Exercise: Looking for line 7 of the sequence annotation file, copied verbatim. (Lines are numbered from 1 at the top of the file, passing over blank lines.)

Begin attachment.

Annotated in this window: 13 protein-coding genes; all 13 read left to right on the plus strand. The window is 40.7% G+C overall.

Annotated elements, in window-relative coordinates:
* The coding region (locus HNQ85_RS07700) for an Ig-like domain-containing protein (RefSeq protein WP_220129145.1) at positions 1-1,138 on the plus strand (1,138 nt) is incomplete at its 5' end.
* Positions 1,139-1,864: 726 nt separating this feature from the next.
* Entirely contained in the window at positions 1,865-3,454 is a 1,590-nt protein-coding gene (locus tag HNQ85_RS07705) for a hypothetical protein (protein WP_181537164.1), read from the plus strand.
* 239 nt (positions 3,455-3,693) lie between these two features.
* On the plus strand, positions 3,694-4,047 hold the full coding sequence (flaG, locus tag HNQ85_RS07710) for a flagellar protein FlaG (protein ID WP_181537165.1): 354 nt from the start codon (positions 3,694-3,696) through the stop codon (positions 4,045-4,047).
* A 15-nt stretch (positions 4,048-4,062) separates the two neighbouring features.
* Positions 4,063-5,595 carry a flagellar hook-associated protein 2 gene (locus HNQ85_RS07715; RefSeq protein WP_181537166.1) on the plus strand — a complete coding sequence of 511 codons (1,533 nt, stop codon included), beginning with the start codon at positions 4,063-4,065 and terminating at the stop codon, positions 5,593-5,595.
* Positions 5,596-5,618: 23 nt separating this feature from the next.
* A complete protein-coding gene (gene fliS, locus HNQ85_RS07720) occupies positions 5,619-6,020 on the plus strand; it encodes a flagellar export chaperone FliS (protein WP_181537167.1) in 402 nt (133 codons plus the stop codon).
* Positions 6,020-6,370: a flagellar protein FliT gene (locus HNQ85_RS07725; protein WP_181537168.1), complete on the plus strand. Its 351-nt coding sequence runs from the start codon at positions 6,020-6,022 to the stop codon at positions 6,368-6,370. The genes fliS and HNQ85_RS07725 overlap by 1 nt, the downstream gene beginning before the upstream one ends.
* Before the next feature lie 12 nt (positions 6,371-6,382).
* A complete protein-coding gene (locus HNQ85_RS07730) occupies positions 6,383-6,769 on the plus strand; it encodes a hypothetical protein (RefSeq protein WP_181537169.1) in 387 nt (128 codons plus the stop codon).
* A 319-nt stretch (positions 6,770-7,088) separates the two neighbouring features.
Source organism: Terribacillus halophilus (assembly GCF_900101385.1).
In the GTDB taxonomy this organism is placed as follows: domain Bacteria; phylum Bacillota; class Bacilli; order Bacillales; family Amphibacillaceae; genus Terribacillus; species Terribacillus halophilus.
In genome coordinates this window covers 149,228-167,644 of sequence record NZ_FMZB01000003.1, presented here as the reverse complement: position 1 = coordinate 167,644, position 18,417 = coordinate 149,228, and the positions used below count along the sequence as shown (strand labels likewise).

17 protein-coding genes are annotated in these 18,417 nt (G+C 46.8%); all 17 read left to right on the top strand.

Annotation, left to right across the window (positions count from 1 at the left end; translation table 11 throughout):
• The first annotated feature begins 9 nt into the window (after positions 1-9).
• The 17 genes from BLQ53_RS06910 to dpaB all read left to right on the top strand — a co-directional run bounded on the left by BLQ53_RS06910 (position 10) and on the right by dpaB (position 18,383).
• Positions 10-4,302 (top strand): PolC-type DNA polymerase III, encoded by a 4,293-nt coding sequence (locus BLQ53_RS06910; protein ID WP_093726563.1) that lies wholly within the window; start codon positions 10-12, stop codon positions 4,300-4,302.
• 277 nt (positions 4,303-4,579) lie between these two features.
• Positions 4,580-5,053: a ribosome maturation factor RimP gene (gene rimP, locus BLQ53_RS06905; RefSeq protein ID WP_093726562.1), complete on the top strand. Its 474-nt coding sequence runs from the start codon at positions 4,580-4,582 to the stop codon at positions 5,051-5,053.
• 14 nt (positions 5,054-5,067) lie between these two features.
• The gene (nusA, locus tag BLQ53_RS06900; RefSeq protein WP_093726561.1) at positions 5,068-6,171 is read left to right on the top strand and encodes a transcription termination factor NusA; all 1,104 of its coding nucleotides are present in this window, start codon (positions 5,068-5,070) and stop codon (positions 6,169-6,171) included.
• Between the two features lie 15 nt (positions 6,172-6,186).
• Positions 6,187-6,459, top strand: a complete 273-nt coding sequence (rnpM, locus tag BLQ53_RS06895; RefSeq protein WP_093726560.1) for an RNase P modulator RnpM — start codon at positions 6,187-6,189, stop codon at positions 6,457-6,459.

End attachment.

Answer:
* On the plus strand, positions 3,694-4,047 hold the full coding sequence (flaG, locus tag HNQ85_RS07710) for a flagellar protein FlaG (protein ID WP_181537165.1): 354 nt from the start codon (positions 3,694-3,696) through the stop codon (positions 4,045-4,047).